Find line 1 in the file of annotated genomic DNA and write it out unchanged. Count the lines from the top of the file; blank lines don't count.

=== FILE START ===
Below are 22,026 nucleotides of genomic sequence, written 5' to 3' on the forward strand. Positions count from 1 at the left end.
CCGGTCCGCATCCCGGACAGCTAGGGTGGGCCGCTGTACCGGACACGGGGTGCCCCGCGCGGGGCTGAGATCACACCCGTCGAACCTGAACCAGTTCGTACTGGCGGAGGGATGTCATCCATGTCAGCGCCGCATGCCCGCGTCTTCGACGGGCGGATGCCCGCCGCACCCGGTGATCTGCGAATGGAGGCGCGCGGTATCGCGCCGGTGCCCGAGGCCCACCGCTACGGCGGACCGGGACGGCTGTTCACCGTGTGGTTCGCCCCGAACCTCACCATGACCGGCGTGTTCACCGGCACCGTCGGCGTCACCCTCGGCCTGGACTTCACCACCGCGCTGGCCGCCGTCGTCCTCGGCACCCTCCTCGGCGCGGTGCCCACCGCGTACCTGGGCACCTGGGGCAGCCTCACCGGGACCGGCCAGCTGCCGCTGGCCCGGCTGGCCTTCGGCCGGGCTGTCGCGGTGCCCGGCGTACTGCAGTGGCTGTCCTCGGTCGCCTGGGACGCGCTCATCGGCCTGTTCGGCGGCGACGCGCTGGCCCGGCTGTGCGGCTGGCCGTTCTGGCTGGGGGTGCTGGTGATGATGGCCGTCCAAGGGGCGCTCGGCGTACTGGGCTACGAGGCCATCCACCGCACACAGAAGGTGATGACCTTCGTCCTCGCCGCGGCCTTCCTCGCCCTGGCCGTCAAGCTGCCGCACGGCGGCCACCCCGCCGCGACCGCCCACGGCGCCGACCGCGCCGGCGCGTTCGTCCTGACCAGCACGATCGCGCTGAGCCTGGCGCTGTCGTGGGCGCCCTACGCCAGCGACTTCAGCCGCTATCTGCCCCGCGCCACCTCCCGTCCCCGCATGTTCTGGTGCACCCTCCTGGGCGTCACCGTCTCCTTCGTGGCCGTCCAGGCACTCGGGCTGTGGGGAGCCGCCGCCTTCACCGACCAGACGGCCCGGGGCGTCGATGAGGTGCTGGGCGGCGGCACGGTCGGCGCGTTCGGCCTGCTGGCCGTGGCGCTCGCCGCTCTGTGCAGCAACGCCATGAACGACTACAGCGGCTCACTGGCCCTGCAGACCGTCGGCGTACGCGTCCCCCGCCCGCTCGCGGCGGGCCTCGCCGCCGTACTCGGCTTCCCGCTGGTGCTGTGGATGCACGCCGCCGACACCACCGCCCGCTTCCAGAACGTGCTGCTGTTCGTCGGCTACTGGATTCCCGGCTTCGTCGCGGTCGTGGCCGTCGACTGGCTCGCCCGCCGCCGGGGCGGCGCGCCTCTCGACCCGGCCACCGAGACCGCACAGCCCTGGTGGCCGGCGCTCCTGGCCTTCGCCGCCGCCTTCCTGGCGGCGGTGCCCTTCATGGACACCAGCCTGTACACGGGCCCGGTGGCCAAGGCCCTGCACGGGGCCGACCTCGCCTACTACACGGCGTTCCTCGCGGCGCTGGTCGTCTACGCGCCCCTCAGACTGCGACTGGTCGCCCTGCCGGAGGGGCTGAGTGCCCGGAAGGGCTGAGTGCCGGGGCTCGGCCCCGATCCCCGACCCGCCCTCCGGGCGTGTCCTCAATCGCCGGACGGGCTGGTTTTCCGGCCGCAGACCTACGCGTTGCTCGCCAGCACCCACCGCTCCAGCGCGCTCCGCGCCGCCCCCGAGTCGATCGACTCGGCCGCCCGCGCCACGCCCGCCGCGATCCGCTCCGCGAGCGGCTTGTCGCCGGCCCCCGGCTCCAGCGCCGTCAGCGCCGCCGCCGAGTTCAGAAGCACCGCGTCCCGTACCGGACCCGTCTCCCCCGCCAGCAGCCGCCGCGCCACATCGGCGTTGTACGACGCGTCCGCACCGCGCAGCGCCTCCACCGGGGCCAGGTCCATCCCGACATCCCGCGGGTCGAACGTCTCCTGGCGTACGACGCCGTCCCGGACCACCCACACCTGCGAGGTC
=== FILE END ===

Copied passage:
Below are 22,026 nucleotides of genomic sequence, written 5' to 3' on the forward strand. Positions count from 1 at the left end.